Many people today have the impression there is a war between modern science and religion, and that science has won the day. But is that really the case? Are scientific knowledge and religious ideas incompatible? Has science replaced religion as the means for understanding life and mankind’s place in the universe?
Dr. Ian Hutchinson, Professor at MIT, traces much of the blame for the current hostility between these two disciplines to Andrew Dickson White, former president of Cornell University. In 1898, White wrote a book entitled A History of the Warfare of Science with Theology in Christendom. White’s preface stated outright that he intended the book to support his battle against the church’s control of higher education.
Hutchinson comments, “White contended that all true knowledge was scientific, thereby creating a wall — an artificial one — between scientific knowledge and religious faith. And his book marked a profound change in how we viewed science and Christianity.” 1
Further, according to Hutchinson, White’s book was not an attempt at objective analysis but “a tactical maneuver to gain secular independence for universities.” 2
Nancy Pearcey and Charles Thaxton elaborate on the initiation of this modern “war” between science and religion when they write,
In late nineteenth-century England, several small groups of scientists and scholars organized under the leadership of Thomas H. Huxley to overthrow the cultural dominance of Christianity — particularly the intellectual dominance of the Anglican church. Their goal was to secularize society, replacing the Christian worldview with scientific naturalism, a worldview that recognizes the existence of nature alone. Though secularists, they understood very well that they were replacing one religion by another, for they described their goal as the establishment of the “church scientific.” Huxley even referred to his scientific lectures as “lay sermons.” 3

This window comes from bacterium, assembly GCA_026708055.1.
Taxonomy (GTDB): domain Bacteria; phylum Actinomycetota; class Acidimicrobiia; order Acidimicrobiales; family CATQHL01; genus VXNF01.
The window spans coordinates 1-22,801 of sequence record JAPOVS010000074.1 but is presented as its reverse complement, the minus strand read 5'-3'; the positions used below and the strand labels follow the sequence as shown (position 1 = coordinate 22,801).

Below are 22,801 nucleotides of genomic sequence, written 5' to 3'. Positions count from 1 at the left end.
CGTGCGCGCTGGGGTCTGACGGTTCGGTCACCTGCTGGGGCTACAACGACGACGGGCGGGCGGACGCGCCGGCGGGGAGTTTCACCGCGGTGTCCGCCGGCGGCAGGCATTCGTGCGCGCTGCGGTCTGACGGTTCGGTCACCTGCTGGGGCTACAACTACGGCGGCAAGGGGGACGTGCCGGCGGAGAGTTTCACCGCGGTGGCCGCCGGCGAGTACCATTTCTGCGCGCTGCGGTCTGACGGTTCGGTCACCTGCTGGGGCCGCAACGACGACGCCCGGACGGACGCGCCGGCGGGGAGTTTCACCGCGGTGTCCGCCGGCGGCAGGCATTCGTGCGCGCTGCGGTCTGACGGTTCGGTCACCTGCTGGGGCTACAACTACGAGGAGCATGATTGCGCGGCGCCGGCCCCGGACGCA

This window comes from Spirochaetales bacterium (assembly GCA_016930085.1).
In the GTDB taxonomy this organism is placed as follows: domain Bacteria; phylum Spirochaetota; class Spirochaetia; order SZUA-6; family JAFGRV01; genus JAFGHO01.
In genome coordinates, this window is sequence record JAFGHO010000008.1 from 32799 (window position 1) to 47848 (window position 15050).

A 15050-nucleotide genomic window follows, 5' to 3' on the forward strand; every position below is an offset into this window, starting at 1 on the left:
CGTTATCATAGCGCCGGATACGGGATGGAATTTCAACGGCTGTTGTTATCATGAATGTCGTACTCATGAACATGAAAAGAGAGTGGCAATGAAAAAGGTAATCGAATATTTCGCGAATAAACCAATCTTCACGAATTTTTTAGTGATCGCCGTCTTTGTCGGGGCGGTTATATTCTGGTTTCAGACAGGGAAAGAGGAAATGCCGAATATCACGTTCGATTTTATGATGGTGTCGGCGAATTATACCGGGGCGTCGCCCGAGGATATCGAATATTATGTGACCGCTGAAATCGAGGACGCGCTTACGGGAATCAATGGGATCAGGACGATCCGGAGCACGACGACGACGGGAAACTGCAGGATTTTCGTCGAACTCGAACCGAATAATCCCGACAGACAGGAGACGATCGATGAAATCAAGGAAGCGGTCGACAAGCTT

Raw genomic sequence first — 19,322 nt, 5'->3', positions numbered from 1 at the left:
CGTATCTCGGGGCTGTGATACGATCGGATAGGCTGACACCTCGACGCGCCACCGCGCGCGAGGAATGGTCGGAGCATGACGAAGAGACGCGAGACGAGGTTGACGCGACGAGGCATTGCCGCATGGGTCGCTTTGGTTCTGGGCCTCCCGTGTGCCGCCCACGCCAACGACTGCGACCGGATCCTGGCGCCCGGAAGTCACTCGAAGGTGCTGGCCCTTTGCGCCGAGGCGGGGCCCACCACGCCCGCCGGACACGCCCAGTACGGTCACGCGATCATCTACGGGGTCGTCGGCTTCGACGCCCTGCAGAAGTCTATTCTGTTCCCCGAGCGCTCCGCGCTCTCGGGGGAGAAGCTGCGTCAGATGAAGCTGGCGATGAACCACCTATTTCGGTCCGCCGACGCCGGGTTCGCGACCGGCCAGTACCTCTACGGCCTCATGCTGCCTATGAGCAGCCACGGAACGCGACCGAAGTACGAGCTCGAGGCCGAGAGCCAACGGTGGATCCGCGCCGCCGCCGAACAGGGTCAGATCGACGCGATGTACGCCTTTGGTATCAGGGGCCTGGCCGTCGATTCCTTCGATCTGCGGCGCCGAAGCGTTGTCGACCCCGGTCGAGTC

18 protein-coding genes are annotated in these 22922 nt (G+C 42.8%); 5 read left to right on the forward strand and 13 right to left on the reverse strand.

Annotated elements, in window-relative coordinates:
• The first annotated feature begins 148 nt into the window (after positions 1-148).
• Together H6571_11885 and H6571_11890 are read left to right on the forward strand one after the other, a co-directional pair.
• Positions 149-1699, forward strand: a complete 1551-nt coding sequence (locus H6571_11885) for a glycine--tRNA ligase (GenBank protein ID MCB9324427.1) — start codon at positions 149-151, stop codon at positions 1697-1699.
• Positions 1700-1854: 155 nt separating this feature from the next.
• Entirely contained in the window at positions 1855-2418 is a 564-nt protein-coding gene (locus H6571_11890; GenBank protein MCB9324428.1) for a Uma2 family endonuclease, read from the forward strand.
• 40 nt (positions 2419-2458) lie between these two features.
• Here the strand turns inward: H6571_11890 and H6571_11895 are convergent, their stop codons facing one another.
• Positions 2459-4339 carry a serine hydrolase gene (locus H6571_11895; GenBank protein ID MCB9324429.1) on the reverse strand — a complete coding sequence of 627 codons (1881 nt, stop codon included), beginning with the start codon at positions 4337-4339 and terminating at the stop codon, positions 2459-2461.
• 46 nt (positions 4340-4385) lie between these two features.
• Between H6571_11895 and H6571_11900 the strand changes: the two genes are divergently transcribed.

Thomas Huxley’s grandson, Julian Huxley, continued in the steps of his grandfather. One incident in his life reveals a moment of inspiration:
One day while browsing through a library in Colorado Springs, [Julian] Huxley came across some essays by Lord Morley in which he found these words: “The next great task of science will be to create a religion for humanity.” Huxley was challenged by this vision. He wrote, “I was fired by sharing his conviction that science would of necessity play an essential part in framing any religion of the future worthy of the name.” Huxley took up Morley’s challenge to develop a scientific religion. He called it “Evolutionary Humanism.” 4
The Foundation of Evolution
A worldview perspective allows us to see the larger implications of science. At the popular level, most people today believe science and religion are two separate realms of knowledge, but the studied humanist knows better.